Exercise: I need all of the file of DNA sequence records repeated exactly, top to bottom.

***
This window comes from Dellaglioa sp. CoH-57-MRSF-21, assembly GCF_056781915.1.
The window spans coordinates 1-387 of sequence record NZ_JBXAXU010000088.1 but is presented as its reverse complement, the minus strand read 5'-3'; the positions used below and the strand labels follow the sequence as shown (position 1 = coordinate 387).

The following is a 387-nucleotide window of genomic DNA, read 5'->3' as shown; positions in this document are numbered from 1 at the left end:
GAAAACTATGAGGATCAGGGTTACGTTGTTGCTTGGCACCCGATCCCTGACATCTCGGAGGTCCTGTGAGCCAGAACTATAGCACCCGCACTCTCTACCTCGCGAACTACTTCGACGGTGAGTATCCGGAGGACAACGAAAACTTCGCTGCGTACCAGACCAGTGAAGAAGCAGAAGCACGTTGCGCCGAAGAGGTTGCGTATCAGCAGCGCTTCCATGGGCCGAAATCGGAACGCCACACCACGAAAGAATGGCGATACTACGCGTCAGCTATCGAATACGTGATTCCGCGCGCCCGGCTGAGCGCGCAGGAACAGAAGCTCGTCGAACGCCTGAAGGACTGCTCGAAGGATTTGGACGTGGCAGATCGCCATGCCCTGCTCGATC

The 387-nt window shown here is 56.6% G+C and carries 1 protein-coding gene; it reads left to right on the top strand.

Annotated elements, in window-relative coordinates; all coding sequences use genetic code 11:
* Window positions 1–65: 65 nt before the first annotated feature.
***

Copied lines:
This window comes from Dellaglioa sp. CoH-57-MRSF-21, assembly GCF_056781915.1.
The window spans coordinates 1-387 of sequence record NZ_JBXAXU010000088.1 but is presented as its reverse complement, the minus strand read 5'-3'; the positions used below and the strand labels follow the sequence as shown (position 1 = coordinate 387).

The following is a 387-nucleotide window of genomic DNA, read 5'->3' as shown; positions in this document are numbered from 1 at the left end:
GAAAACTATGAGGATCAGGGTTACGTTGTTGCTTGGCACCCGATCCCTGACATCTCGGAGGTCCTGTGAGCCAGAACTATAGCACCCGCACTCTCTACCTCGCGAACTACTTCGACGGTGAGTATCCGGAGGACAACGAAAACTTCGCTGCGTACCAGACCAGTGAAGAAGCAGAAGCACGTTGCGCCGAAGAGGTTGCGTATCAGCAGCGCTTCCATGGGCCGAAATCGGAACGCCACACCACGAAAGAATGGCGATACTACGCGTCAGCTATCGAATACGTGATTCCGCGCGCCCGGCTGAGCGCGCAGGAACAGAAGCTCGTCGAACGCCTGAAGGACTGCTCGAAGGATTTGGACGTGGCAGATCGCCATGCCCTGCTCGATC

The 387-nt window shown here is 56.6% G+C and carries 1 protein-coding gene; it reads left to right on the top strand.

Annotated elements, in window-relative coordinates; all coding sequences use genetic code 11:
* Window positions 1–65: 65 nt before the first annotated feature.